Microsoft Defender SmartScreen is constantly learning and endeavoring to stay up to date, so it can help to protect you against potentially malicious sites and files.
Management through group policy and Microsoft Intune
Microsoft Defender SmartScreen supports using both group policy and Microsoft Intune settings
Blocking URLs associated with potentially unwanted applications
In Microsoft Edge (based on Chromium), SmartScreen blocks URLs associated with potentially unwanted applications or PUAs. For more information on blocking URLs associated with PUAs
Microsoft Defender SmartScreen protects against phishing or malware websites and applications, and the downloading of potentially malicious files
Available SmartScreen Settings in MDM and the Recommended Options
This article outlines the GPO and MDM related SmartScreen settings. I will be looking at the MDM settings specifically and converting them to the Intune UI setting and providing the recommended setting.
These settings can be found in the settings catalog as well as in Security Baselines as well as in Device Restriction policies as well. I will be looking at the Settings Catalog in this scenario.
If you look for Smart Screen in the Settings Catalog search, you will see below.
The main SmartScreen settings are mainly for Browser and Windows SmartScreen. Check the Related Policy CSP Area section as I have linked the related setting details.
|Section||Setting||Recommended Setting||Related Policy CSP||Supported OS version|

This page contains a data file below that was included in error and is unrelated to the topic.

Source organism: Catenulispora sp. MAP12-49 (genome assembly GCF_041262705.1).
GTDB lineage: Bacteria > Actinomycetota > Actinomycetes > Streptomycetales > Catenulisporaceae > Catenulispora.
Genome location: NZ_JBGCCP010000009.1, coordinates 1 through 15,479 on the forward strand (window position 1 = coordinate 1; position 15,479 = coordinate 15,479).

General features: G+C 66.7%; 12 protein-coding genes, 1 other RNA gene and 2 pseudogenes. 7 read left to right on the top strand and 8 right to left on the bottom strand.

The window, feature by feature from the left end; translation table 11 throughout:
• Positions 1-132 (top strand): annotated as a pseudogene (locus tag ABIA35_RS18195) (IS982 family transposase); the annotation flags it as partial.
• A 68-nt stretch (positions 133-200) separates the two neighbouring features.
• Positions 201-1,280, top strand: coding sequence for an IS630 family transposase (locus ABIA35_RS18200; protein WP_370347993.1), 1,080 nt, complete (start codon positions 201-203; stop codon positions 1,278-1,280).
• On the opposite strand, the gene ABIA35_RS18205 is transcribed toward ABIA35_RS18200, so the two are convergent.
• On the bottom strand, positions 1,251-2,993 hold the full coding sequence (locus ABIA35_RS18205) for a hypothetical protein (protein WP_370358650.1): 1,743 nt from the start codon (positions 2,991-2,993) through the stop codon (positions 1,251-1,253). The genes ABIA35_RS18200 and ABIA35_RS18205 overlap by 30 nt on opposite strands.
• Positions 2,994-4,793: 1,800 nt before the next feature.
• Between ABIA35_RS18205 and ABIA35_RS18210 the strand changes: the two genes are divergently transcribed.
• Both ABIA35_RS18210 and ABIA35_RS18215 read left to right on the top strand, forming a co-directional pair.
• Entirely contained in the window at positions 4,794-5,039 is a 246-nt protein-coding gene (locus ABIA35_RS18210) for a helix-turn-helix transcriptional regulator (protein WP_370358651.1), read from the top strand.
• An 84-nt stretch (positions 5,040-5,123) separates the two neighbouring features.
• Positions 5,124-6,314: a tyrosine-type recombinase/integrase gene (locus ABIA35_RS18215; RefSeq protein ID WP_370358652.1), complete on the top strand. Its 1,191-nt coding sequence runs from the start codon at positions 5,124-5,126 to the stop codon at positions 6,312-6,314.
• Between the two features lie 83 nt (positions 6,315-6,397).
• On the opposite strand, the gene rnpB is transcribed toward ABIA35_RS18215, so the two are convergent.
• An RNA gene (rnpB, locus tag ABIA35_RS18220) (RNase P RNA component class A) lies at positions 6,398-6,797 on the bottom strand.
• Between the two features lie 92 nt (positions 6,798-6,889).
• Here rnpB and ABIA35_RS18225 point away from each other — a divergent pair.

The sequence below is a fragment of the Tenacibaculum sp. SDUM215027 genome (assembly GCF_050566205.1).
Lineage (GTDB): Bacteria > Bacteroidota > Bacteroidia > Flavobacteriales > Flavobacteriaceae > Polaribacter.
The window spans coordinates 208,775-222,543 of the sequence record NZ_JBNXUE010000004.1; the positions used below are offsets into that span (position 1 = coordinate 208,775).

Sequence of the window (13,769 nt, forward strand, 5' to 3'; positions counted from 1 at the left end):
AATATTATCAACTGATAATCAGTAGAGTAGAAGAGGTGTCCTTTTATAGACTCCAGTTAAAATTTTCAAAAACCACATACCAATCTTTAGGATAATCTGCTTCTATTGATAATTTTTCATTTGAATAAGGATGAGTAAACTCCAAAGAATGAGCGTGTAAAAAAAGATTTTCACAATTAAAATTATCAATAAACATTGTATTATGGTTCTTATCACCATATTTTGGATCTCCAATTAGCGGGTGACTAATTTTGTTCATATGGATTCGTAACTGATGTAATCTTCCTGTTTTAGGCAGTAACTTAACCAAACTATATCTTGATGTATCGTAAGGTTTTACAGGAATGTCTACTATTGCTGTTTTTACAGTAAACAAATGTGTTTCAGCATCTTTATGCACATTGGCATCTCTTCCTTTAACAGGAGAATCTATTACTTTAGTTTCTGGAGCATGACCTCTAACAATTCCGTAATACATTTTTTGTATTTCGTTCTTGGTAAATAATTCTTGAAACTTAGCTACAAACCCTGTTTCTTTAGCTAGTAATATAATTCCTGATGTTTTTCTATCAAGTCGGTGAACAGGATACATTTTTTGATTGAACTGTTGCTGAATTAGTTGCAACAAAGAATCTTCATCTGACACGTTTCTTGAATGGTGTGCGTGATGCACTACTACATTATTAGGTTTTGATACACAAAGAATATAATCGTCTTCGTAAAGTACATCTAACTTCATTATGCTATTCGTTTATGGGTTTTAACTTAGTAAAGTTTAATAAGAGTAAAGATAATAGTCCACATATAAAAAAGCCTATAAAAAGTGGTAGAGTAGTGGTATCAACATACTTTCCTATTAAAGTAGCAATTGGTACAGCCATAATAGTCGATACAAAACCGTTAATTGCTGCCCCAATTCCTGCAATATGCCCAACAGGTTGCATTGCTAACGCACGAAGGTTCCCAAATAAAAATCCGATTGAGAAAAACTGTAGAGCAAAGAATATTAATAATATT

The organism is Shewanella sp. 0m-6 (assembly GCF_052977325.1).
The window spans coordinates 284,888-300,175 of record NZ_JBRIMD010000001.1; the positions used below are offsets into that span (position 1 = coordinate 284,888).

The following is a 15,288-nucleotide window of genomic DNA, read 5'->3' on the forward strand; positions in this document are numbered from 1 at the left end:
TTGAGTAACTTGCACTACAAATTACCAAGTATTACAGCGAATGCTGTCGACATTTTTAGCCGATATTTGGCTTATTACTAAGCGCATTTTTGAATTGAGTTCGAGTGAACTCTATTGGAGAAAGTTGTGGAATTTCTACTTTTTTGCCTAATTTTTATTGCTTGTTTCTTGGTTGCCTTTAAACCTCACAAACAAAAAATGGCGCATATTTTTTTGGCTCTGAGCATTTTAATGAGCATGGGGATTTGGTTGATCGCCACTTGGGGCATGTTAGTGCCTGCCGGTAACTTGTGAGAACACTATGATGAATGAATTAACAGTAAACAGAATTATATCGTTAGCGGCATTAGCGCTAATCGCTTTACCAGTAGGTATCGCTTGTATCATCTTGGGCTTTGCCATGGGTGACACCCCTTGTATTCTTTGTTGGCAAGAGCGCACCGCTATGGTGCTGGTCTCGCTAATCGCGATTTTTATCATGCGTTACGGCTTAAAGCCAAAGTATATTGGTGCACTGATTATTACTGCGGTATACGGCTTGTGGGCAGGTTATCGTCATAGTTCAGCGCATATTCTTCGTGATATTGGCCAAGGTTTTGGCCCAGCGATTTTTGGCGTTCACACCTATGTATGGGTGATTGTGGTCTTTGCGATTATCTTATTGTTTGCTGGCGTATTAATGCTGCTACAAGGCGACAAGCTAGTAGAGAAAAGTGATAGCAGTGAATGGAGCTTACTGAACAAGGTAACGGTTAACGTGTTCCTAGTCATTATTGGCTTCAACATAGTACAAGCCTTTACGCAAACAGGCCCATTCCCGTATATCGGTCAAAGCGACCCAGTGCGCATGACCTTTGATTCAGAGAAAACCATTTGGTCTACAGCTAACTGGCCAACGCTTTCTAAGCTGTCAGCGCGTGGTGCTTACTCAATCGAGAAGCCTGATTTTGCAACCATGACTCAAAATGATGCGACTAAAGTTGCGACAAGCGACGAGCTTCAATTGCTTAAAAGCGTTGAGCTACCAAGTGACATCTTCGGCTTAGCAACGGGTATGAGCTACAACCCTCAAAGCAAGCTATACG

|Browser||Prevent Smart Screen Prompt Override For Files||Enabled||Browser/PreventSmartScreenPromptOverrideForFiles||Windows 10, Version 1511, Windows 11|
|Browser||Prevent Smart Screen Prompt Override||Enabled||Browser/PreventSmartScreenPromptOverride|
Windows 10, Version 1511, Windows 11
|Browser||Allow Smart Screen||Allow||Browser/AllowSmartScreen||Windows 10|
|Smart Screen||Prevent Override For Files In Shell||Enabled||SmartScreen/PreventOverrideForFilesInShell||Windows 10, version 1703|
|Smart Screen||Enable Smart Screen In Shell||Enabled||SmartScreen/EnableSmartScreenInShell||Windows 10, version 1703|
|Smart Screen||Enable App Install Control||Enabled||SmartScreen/EnableAppInstallControl||Windows 10, version 1703|
Different Settings Names – Same CSP
This is the tricky part because there can be policy settings that have 2 different wordings in 2 separate policies that connect to the same CSP (Configuration Service Provider) which leads to possible policy conflicts or errors if you have
I have 3 examples below from 3 different policies. Each policy has got a SmartScreen section.
Have a look at the highlighted boxes to understand the meaning of it so you can refer back to This article to see what’s the CSP.
- Endpoint Protection policy using a template, you will see below.
SmartScreen for apps and files = EnableSmartScreenInShell
Unverified files execution = PreventOverrideForFilesInShell